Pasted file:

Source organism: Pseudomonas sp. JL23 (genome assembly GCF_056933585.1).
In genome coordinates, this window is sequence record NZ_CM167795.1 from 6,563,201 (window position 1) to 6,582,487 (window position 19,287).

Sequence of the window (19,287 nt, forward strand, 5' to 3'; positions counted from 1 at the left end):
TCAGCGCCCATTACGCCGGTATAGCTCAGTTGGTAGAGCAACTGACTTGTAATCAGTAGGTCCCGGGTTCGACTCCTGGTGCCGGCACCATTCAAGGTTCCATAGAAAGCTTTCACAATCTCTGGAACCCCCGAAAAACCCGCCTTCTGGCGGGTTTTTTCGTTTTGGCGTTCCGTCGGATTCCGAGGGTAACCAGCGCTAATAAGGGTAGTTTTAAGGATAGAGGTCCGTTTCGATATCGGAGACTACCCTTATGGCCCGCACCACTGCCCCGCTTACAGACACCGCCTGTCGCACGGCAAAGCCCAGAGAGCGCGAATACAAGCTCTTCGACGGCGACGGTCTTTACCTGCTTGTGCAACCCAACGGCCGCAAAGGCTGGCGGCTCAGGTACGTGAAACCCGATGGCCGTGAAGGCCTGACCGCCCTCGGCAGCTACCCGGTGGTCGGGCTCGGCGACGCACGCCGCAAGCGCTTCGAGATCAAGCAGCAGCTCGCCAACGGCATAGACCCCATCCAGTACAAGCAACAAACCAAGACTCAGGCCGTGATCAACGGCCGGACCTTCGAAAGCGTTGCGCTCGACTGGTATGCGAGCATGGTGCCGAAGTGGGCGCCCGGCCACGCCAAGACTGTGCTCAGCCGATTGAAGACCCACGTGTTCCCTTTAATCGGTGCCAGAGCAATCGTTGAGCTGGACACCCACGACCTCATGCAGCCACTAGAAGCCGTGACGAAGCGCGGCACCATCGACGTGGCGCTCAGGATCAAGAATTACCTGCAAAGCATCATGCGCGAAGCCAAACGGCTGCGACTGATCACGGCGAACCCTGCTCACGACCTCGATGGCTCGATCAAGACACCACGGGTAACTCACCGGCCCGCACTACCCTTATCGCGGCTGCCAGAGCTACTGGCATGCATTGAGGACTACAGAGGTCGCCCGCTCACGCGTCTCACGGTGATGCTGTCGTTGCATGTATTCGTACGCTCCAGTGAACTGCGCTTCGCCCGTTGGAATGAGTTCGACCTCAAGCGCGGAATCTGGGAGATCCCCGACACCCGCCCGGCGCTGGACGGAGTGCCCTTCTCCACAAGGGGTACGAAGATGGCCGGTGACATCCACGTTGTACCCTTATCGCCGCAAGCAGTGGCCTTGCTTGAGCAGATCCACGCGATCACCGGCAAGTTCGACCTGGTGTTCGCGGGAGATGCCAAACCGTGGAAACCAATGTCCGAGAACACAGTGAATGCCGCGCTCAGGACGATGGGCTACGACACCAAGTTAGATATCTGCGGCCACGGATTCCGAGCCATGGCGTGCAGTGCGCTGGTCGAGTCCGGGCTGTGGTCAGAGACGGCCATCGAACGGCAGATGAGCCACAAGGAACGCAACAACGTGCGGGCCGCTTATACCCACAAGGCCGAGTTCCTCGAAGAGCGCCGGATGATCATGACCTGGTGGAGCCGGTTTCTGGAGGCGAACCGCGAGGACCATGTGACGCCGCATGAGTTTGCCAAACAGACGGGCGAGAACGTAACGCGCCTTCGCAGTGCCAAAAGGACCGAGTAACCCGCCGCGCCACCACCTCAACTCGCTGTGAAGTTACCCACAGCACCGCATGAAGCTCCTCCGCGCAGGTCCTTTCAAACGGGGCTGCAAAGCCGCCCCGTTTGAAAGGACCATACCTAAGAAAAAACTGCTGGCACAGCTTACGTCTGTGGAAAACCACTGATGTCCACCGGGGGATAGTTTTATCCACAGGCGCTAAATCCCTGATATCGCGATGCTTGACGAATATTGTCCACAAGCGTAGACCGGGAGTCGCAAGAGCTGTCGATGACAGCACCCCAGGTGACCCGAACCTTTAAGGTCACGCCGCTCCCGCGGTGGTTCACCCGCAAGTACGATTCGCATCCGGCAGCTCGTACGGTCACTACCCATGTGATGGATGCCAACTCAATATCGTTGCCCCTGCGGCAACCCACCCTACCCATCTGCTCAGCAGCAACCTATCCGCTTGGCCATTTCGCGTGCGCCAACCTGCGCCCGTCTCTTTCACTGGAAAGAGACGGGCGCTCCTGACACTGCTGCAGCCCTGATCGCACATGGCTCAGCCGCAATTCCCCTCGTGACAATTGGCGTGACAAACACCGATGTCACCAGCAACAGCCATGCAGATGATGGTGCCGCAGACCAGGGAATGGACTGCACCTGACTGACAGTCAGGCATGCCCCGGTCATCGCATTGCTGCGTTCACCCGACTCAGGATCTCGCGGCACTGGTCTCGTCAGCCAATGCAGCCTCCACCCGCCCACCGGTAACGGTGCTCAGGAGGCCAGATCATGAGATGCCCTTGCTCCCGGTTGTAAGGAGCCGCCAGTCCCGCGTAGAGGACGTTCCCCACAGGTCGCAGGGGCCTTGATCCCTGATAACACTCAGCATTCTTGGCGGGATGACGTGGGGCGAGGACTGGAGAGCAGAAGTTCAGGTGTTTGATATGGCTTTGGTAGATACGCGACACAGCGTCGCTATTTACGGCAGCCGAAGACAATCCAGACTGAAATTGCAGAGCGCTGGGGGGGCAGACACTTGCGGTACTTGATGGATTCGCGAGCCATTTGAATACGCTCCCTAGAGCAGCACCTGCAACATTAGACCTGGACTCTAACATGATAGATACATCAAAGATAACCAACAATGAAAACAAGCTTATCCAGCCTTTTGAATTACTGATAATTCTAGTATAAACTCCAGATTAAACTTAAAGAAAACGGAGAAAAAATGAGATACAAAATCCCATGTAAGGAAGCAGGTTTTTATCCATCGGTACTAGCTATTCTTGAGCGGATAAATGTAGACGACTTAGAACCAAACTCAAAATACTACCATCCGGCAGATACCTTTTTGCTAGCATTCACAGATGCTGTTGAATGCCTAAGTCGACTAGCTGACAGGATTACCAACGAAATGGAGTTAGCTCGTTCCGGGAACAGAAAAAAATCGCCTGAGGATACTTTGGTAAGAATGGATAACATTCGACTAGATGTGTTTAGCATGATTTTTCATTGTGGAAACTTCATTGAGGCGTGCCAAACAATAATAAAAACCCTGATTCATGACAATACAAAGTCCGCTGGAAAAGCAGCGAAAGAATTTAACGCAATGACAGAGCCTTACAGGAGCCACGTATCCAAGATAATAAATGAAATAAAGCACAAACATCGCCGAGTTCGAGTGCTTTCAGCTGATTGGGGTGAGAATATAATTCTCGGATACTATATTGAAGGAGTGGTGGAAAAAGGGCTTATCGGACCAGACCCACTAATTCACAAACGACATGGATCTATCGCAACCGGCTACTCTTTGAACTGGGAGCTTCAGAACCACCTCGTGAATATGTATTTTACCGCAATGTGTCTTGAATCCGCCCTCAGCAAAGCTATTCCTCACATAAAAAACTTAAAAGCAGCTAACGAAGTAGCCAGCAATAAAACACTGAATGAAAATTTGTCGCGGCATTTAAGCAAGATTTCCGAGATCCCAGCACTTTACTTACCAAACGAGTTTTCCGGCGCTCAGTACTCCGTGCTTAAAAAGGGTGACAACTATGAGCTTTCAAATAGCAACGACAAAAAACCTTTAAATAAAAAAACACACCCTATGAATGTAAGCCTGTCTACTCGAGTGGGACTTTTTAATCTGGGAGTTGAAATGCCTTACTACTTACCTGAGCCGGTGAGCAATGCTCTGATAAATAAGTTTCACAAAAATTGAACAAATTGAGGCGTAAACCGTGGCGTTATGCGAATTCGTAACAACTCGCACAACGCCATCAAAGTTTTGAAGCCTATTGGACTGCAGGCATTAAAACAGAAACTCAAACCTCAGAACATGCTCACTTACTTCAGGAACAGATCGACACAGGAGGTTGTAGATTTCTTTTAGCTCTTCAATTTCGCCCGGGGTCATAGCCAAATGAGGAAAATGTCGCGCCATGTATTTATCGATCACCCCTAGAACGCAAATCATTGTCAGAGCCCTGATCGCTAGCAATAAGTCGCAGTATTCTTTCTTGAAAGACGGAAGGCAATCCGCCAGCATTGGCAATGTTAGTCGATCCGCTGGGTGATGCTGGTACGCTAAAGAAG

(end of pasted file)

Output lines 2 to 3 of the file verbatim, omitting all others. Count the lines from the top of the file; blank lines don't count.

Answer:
In genome coordinates, this window is sequence record NZ_CM167795.1 from 6,563,201 (window position 1) to 6,582,487 (window position 19,287).

Sequence of the window (19,287 nt, forward strand, 5' to 3'; positions counted from 1 at the left end):